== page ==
Survey figures show consumers, retailers are adjusting couponing strategies

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Coupon redemptions dropped 8.1 percent in the first half of 2013, even as manufacturers of things like shampoo, toothpaste, kitchen cleaners and batteries stepped up their promotional offers.

That might seem to prove that post-recession consumers are tossing out the coupon file and spending more freely, but no.

"People are still concerned about their pocketbooks," said Charlie Brown, NCH Marketing Services Inc. vice president of marketing. He noted a recent survey by the subsidiary of Livonia, Mich.-based coupon giant Valassis found those who'd picked up the practice of using coupons during the recession plan to stick with it.

Instead, Mr. Brown said, the industry is seeing a post-recession market correction of sorts, in which companies that use coupons to drive consumer spending are shifting what they promote, how long they do it and where they distribute the discounts.

The Great Recession brought a return to couponing not seen in years, as Americans rediscovered the tools that past generations used to trim the grocery bill. Manufacturers and retailers responded, and 2010 and 2011 were big years for coupon use.

PG graphic: The decline of clipping
(Click image for larger version)

"What they were doing in the recession was promoting existing brands in order to maintain their share of sales," said Mr. Brown.

But 2012 brought a lot of new product introductions -- a sign of renewed confidence from companies, he said. "New products tend to have a smaller audience size, because they're brand new," said Mr. Brown.

Manufacturers like to use coupons to entice shoppers to give new items a try, but overall it can add up to lower redemptions. Last year, redemptions were down 17 percent from the previous year, according to NCH.

There are other factors in the lower redemption of coupons, including that growth in the distribution of deals for nonfood items. People don't buy toothpaste or bathroom cleaner as often as they might peanut butter or frozen pizza.

Since coupons are tools for directing consumer behavior, companies also are experimenting with the best ways to do that in an increasingly digital world.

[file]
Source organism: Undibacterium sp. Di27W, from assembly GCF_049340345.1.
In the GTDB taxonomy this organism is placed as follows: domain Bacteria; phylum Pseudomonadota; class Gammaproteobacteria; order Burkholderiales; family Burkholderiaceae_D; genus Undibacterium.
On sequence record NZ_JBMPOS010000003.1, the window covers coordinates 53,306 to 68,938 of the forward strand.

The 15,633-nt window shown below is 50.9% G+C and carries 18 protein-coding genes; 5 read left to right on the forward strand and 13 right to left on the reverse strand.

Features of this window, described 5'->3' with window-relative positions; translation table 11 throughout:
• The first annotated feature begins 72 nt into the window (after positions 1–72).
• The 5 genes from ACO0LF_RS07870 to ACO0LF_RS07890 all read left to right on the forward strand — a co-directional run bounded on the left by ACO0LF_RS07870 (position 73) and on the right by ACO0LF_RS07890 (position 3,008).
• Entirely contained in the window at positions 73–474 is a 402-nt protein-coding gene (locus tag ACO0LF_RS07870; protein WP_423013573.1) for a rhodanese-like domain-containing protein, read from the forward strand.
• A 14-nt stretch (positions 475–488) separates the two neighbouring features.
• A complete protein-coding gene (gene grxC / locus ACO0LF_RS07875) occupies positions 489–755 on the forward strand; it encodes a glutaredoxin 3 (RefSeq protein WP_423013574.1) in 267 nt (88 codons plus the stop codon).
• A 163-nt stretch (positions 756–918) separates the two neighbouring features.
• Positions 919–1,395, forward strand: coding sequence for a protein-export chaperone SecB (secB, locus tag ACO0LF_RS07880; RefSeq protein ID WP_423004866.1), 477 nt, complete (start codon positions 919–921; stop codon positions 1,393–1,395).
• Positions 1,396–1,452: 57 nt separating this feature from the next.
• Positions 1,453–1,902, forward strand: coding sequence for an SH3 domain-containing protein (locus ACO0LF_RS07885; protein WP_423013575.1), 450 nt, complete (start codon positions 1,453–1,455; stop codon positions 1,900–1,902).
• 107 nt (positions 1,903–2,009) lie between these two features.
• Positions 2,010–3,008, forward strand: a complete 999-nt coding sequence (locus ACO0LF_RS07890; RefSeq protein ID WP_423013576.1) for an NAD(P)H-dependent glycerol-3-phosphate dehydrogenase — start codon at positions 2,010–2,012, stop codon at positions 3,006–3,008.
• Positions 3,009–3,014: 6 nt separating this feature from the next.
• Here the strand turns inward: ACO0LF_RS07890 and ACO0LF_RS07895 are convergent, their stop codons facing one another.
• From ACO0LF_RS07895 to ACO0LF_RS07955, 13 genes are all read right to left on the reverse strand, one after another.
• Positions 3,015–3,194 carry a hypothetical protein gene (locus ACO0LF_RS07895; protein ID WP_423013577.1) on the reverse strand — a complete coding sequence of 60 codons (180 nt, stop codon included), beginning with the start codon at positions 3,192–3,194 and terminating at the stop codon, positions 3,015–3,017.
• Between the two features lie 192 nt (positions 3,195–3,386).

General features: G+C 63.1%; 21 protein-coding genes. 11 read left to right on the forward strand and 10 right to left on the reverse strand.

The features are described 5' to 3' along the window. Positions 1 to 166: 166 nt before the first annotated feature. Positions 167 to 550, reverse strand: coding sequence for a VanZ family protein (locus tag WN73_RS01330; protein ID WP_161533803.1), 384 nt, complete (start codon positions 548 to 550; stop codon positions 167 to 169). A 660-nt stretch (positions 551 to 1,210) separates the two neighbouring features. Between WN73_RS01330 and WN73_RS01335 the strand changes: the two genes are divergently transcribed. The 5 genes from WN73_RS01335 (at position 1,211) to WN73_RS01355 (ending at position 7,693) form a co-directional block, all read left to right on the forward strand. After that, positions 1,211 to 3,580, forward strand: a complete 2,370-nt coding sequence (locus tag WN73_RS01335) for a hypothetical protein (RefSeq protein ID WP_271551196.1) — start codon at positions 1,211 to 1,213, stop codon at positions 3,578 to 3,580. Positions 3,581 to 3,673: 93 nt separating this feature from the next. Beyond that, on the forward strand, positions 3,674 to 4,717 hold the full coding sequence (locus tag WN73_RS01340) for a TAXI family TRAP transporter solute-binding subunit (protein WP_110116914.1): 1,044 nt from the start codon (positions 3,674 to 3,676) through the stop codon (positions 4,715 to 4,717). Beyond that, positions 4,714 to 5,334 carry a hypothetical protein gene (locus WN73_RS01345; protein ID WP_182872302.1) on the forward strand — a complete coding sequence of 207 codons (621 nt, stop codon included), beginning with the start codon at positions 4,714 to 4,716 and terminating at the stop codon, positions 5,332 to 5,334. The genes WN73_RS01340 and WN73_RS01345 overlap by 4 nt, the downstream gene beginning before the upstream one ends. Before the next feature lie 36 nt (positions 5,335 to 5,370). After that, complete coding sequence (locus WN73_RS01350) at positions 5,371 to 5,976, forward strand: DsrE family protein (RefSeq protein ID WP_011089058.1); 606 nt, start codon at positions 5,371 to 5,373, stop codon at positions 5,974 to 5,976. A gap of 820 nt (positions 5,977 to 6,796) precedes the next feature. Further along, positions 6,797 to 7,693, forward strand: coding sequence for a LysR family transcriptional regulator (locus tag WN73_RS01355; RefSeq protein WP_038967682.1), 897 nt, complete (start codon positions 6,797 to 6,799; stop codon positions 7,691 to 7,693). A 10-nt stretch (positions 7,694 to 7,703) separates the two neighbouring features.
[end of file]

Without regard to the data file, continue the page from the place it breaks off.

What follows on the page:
Mr. Brown said digital coupons -- a term that includes both those loaded to smartphones and loyalty cards, as well as those that shoppers pull up on personal computers and then print out -- still represent less than 1 percent of all coupons distributed, but they've seen double-digit growth as marketers try out the new tools.

Because such offers tend to be either targeted in a way that reaches interested, niche customers, they can be effective. Of the total coupons redeemed in the first half of this year, NCH found nearly 9 percent came through digital formats -- 6.1 percent for print-at-home discounts and 2.5 percent for paperless formats.

Traditional free-standing inserts, the kind of coupon booklets delivered with Sunday newspapers around the country, still accounted for the majority of consumer packaged goods coupons redeemed this year and reached tens of millions of potential customers.

In terms of paper offers, Winston-Salem, N.C., promotions consulting company Inmar reported that instantly redeemable coupons attached directly to product packages saw a big bump in the first half of 2013.

No matter how they are delivered, coupons can be costly for the companies offering the deals. And since they don't know how many people will take them up on the offer, the final cost can be hard to pin down.

NCH has tracked shifts meant to reduce the potential liability, tactics that were seeing growth before this year but have continued. Those include shortening expiration dates by 3.2 percent to an average of nine weeks.

Food offers, in particular, aren't lasting as long and the coupons are generally good for a week less than they were in the past.

Consumers also are being required to buy two or more items. That's especially true in the food sector, where Mr. Brown said 42 percent of food coupons were only good for things like two jars of pasta sauce, six yogurt containers or maybe five frozen dinners.

"The marketer is always trying to get you to buy more," he said.

By comparison, only 18 percent of nonfood offers required the purchase of multiple items, although even that was up from last year.

Retailers, like manufacturers, also continue to tinker with ways to drive sales. Recently, there have been reports of more grocery stores ending double coupon programs, while boosting digital coupon offers and offering things like fuel rewards to loyalty users.

Neither Giant Eagle nor Shop 'n Save stores in the Pittsburgh market have plans to end their programs, which generally double manufacturer coupons up to 99 cents, according to spokesmen for the two supermarket groups.

"Giant Eagle continually evaluates national and regional consumer trends to ensure that it delivers these savings opportunities in ways that resonate with customers," said Dick Roberts, spokesman for the O'Hara grocer. "For example, the use and availability of printed manufacturer coupons has decreased in recent years as the popularity of digital coupons has increased. As a result, the company has continued to enhance its eOffers digital coupons."

Shop 'n Save is also growing its digital program.

"The ability to load eCoupons directly to the Perks card is a program that allows us to provide an extra level of convenience to our customers while also allowing us to learn more about what they need most," spokesman Ben Boskovich said.

businessnews

Teresa F. Lindeman: tlindeman@post-gazette.com or at 412-263-2018.


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